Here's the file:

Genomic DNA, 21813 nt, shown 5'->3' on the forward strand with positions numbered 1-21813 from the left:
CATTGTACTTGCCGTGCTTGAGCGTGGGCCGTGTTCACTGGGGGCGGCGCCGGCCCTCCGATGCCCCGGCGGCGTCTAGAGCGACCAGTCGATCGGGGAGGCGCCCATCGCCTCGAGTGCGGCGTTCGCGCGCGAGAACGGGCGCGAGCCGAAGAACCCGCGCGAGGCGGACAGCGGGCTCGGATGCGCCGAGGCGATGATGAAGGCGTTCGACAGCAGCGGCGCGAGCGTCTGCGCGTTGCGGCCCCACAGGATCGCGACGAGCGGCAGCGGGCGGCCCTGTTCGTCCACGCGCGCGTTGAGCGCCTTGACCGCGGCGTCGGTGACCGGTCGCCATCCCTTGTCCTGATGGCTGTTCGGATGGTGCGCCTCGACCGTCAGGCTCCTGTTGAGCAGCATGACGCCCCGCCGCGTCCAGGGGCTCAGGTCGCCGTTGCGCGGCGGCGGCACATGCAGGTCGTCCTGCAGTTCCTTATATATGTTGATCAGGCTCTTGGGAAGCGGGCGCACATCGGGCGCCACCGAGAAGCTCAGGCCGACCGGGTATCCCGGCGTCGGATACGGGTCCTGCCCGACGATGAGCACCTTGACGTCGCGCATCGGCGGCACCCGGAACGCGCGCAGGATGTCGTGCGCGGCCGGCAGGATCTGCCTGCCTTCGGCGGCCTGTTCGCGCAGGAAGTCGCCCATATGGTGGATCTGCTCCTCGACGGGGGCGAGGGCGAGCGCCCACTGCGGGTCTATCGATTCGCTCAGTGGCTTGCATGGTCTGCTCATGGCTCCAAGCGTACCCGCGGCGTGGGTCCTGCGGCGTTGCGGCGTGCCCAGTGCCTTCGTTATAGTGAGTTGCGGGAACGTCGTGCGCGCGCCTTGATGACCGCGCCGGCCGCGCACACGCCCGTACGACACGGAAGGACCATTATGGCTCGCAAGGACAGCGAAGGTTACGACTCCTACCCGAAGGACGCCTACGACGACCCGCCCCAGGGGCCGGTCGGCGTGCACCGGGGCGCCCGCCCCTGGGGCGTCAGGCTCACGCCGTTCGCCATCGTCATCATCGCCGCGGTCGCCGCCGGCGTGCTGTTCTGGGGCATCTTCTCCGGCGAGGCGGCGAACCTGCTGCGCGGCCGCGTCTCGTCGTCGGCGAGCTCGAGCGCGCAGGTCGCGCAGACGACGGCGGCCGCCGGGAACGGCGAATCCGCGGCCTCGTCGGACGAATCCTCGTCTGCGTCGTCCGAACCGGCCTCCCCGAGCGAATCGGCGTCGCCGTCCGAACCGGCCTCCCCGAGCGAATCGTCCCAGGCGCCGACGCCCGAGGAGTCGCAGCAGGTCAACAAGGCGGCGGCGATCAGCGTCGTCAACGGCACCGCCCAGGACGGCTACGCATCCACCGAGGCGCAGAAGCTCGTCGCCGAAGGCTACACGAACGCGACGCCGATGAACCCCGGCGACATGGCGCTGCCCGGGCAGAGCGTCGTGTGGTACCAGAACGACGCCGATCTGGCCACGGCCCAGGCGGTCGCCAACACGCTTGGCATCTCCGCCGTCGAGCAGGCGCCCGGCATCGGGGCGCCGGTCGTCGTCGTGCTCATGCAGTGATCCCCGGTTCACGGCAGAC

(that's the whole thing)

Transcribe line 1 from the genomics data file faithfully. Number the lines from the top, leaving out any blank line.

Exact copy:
Genomic DNA, 21813 nt, shown 5'->3' on the forward strand with positions numbered 1-21813 from the left: